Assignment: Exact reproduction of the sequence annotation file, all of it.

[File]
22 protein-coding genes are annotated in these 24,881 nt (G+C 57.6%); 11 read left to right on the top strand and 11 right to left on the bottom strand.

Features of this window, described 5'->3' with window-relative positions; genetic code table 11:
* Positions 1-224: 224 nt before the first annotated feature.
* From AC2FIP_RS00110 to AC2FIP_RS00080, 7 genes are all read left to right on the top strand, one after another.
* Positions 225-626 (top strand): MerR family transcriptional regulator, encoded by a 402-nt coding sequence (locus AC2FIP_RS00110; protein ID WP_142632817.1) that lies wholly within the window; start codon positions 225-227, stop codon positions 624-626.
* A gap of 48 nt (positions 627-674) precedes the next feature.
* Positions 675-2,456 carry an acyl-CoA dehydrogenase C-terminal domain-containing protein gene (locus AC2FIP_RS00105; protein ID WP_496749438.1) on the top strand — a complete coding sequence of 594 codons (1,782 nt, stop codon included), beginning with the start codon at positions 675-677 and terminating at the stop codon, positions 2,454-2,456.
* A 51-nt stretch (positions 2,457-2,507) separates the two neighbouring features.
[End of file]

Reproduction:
22 protein-coding genes are annotated in these 24,881 nt (G+C 57.6%); 11 read left to right on the top strand and 11 right to left on the bottom strand.

Features of this window, described 5'->3' with window-relative positions; genetic code table 11:
* Positions 1-224: 224 nt before the first annotated feature.
* From AC2FIP_RS00110 to AC2FIP_RS00080, 7 genes are all read left to right on the top strand, one after another.
* Positions 225-626 (top strand): MerR family transcriptional regulator, encoded by a 402-nt coding sequence (locus AC2FIP_RS00110; protein ID WP_142632817.1) that lies wholly within the window; start codon positions 225-227, stop codon positions 624-626.
* A gap of 48 nt (positions 627-674) precedes the next feature.
* Positions 675-2,456 carry an acyl-CoA dehydrogenase C-terminal domain-containing protein gene (locus AC2FIP_RS00105; protein ID WP_496749438.1) on the top strand — a complete coding sequence of 594 codons (1,782 nt, stop codon included), beginning with the start codon at positions 675-677 and terminating at the stop codon, positions 2,454-2,456.
* A 51-nt stretch (positions 2,457-2,507) separates the two neighbouring features.